Looking back on the hour or so class, as I rose my frame and arms into tree pose I did feel the fire in my spine quell some.  I never did get the centering and zen I'm told that yoga brings, as I've said I've never achieved that.  Though, I feared—like others I’ve talked to—that downward dog would bring the chorus of flatulence.  It did not, so there’s a bonus.  While holding poses and raising my arms, I felt a healthy sense of calm and memories as past brazen events flashed through my mind.  Similar to when I run half marathons, mile ten brings on the onslaught of every bizarre decision I've ever made, about halfway through the yoga session I found myself in warrior pose remembering the Turkish bath in Istanbul a decade ago.  There, a friend from grad school and I took an afternoon and laid on the marble and let women wash our hair and our bodies.  I was a few months past a fibroid surgery, and my scar was still starkly visible.  All the women were filled with questions concerning if I had lost a baby, and in my broken Turkish I conveyed that I was fine and there never was a baby.  A longer than usual scrub down conveyed stories of their pregnancies and babies.


As I moved from warrior to eagle, or maybe that was vice versa, I was shocked that I was so calm.  Nerves that I expected weren't there.  Then again, I'm the queen of compartmentalizing (as friends will tell you) and I’m no stranger to the naked dance.  In Turkey, again, I showered with women I didn’t know after bathing in the waters and mud of Cleopatra.  What I didn’t say in that article I published a few years back is that while in the warm mineral pools several of us shimmed out of our suits for a spell.  I was one.  Why? Life is a continually changing sunrise and sunset, and in that each day is a new dance and new story to craft.  Perhaps I’m crazy.  Perhaps I’m brazen.  Perhaps I’m still crafting stories for my friends and their children to tell at holiday parties “Remember my friend Annessa? Well, did I tell you what she did this time?”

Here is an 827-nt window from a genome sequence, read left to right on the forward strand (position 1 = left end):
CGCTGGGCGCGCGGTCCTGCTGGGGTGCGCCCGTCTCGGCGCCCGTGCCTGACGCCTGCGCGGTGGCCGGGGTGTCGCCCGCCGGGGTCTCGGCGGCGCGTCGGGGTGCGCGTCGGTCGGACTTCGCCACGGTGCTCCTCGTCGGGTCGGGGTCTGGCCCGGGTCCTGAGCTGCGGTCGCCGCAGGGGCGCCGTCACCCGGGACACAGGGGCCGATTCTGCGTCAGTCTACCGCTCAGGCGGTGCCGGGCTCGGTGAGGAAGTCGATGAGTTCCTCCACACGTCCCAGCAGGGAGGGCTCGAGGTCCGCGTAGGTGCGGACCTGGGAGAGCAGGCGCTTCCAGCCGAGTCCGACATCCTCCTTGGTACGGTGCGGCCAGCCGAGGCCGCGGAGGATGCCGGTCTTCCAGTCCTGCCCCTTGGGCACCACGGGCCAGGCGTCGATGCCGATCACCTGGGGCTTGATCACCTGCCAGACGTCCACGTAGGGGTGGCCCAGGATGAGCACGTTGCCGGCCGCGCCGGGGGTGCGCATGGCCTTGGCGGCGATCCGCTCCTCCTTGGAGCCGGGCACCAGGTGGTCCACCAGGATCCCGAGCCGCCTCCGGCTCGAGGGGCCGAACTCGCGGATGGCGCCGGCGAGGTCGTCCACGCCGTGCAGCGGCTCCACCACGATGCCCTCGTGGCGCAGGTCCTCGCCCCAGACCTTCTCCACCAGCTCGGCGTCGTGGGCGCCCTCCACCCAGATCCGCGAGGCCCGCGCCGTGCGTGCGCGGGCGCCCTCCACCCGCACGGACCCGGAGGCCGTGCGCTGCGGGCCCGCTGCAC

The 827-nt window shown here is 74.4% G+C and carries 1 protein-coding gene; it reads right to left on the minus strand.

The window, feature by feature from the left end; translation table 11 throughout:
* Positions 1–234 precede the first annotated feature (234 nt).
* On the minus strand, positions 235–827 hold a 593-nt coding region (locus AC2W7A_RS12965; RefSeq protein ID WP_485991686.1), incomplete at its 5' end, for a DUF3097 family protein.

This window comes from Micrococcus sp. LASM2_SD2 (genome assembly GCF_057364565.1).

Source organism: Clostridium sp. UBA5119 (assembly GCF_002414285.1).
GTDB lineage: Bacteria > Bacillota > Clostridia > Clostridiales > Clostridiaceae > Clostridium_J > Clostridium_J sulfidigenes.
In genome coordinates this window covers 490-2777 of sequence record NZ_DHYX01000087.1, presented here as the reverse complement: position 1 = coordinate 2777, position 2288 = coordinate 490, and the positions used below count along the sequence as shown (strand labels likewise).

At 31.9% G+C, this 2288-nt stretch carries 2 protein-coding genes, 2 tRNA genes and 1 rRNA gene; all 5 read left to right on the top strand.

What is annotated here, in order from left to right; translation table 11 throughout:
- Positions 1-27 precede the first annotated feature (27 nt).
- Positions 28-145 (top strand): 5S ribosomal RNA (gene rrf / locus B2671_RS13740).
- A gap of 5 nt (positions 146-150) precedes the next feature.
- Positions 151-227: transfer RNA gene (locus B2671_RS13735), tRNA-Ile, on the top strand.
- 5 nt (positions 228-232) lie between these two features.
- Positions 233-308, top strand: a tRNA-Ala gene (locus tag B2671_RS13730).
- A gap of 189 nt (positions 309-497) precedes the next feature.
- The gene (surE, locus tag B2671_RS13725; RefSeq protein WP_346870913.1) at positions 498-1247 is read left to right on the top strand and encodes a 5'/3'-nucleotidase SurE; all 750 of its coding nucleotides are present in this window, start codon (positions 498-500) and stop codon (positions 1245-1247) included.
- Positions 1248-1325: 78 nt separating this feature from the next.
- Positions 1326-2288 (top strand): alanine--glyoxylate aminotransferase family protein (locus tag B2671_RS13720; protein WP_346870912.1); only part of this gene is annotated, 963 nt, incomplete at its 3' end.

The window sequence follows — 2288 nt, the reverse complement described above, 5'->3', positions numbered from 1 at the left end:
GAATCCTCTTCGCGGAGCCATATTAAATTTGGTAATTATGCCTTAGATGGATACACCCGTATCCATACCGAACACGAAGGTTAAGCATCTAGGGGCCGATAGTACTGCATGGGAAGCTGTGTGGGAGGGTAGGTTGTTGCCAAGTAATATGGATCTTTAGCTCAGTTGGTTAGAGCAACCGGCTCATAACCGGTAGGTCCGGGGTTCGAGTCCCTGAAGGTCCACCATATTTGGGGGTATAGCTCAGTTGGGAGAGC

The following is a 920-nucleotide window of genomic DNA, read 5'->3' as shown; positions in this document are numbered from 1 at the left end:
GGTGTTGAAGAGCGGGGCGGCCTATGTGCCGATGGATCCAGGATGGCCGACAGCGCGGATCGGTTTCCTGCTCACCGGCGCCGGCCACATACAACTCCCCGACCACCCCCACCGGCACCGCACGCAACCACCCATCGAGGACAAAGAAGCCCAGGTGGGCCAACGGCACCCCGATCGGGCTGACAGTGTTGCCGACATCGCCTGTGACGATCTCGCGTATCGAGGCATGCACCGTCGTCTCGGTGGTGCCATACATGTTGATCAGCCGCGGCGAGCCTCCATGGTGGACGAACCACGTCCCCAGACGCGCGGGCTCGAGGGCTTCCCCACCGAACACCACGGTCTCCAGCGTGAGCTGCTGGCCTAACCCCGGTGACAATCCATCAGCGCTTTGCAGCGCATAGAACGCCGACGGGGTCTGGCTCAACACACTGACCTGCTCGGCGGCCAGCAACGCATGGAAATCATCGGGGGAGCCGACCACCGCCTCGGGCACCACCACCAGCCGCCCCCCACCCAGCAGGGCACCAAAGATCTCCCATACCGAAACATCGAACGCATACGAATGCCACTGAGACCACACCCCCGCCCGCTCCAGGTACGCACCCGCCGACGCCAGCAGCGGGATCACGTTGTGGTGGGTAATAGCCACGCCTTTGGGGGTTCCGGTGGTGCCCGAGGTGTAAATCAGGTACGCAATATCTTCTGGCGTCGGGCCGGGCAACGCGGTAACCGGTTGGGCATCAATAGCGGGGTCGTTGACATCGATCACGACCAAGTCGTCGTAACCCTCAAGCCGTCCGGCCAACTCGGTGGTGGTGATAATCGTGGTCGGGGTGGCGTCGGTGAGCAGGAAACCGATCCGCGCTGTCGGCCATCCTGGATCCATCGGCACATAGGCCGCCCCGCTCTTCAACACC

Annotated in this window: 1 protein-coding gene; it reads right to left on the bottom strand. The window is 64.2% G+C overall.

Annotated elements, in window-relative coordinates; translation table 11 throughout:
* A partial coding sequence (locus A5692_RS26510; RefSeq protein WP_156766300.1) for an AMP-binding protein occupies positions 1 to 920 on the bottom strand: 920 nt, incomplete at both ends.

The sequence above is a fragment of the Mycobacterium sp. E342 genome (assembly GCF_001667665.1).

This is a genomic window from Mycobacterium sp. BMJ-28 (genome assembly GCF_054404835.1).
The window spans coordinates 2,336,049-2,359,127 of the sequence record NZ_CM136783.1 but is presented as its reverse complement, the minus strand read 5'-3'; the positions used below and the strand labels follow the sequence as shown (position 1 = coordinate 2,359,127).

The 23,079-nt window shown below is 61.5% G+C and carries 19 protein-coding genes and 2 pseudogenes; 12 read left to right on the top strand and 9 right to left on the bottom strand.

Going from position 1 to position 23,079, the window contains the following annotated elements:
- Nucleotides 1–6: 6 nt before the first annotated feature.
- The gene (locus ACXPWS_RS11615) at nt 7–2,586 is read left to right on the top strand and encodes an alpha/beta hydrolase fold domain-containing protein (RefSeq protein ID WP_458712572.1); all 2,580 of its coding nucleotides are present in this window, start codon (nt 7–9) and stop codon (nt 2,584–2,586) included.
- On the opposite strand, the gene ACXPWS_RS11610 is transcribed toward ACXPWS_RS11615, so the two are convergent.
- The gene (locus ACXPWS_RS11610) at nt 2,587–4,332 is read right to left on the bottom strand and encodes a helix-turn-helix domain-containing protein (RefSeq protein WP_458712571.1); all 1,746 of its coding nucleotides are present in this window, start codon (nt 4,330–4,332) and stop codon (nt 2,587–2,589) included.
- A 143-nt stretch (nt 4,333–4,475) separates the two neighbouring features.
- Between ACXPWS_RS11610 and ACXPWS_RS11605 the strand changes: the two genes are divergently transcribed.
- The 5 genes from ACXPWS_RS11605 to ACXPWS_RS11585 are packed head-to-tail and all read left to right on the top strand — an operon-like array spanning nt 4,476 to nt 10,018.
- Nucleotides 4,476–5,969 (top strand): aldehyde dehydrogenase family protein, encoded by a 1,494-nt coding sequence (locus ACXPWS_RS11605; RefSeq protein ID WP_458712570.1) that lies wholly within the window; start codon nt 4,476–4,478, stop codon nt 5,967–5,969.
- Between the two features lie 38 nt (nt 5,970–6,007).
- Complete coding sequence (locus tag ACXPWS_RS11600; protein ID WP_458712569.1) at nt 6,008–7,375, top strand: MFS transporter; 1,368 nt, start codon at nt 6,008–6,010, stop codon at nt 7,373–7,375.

As dates, and yoga classes, go this one was undoubtedly one of the best.  From the coffee beforehand, the fluid poses under dimly lit and perhaps romantic lights, to the endless chatter afterward.  I look back, and it all rushes by in an intense moment of ease, comfort, and near blur.  Would I do Naked Yoga again? The odds are pretty high.  I found a sense of calm, still lacking the elusive zen I’m told will happen, and while I’d rather shimmy on a pole in dance class or run six angry miles the experience was worth a second look, glance, and even stare.  After all, I am the same girl who once danced naked in a National Park and streaked with such ease in college it was just another day when it happened.  In the end though, with as beautiful as that date was just because the surface was a Monet masterpiece and the dance was fluid, you won't find me using him as my subway pole to keep me steady on the jostling train cars around this city.  Beautiful moments are sometimes just meant to be that, and perhaps we will cross paths again.  Perhaps not.  In the end, the knowledge of crafting another memory, day, and sunrise and sunset that doesn't duplicate the other resides within the folds of my mind's eye.  A best life lived.  A best life won.   

love poem

love poem

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Snow